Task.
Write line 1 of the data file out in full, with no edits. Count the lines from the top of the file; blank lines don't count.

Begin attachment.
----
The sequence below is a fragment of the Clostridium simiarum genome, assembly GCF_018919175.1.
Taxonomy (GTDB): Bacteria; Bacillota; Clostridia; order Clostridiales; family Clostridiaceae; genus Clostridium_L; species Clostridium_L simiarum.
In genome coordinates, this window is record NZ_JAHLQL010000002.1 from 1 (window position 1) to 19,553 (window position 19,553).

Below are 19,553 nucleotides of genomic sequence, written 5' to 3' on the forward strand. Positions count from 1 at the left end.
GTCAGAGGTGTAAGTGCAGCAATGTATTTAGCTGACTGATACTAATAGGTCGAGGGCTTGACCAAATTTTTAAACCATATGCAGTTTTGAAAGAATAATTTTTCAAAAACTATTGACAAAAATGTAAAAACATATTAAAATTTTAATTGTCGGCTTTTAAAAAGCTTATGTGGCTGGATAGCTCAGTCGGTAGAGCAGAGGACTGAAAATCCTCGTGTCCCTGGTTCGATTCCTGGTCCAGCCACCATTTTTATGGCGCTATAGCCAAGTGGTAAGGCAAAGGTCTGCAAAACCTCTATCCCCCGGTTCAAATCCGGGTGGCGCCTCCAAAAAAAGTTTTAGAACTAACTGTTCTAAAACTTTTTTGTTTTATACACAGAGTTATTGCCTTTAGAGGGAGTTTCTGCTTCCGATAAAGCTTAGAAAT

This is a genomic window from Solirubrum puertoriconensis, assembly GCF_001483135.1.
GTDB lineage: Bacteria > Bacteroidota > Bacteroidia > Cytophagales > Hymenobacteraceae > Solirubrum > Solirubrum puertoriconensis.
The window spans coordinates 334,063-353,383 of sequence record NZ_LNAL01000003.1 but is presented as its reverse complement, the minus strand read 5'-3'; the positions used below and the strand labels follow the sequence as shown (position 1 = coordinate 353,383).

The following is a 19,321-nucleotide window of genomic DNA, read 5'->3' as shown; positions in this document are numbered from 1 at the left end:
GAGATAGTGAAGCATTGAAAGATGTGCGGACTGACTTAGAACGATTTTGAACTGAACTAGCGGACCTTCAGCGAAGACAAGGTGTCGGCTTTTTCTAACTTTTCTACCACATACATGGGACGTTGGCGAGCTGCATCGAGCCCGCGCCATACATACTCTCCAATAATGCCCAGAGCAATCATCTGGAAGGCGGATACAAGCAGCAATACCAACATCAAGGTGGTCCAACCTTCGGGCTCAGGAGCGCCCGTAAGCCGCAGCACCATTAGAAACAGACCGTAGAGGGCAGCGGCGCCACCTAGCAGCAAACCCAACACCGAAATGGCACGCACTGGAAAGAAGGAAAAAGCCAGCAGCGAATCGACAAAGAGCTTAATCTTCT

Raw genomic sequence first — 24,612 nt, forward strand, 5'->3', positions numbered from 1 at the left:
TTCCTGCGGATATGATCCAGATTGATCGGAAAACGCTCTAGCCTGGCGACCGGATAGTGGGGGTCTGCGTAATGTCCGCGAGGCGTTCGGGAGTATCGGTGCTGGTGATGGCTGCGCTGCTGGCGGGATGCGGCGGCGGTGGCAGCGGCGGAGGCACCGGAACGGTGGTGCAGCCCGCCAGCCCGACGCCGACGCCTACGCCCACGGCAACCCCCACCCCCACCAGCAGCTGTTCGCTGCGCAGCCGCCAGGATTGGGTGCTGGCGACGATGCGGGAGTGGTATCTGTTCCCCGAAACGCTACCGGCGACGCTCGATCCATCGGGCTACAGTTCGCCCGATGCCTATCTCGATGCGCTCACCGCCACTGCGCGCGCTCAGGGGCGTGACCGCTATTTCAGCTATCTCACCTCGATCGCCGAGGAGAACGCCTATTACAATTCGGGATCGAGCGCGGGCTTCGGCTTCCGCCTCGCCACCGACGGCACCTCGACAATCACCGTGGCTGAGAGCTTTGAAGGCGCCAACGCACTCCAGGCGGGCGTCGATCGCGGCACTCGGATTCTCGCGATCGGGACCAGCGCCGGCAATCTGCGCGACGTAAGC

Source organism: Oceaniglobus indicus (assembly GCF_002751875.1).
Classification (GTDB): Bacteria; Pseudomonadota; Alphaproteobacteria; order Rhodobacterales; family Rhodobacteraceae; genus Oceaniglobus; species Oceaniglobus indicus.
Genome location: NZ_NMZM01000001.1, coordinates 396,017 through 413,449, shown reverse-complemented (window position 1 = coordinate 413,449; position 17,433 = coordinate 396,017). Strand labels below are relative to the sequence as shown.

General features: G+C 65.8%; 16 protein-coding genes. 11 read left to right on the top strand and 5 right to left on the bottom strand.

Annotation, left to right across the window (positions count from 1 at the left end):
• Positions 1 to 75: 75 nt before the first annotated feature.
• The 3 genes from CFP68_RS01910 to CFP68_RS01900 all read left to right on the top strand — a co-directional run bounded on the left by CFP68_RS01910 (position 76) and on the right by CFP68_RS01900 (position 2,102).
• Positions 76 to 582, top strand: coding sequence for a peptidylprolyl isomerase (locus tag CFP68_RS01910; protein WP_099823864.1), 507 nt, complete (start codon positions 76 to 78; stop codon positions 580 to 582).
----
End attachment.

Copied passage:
The sequence below is a fragment of the Clostridium simiarum genome, assembly GCF_018919175.1.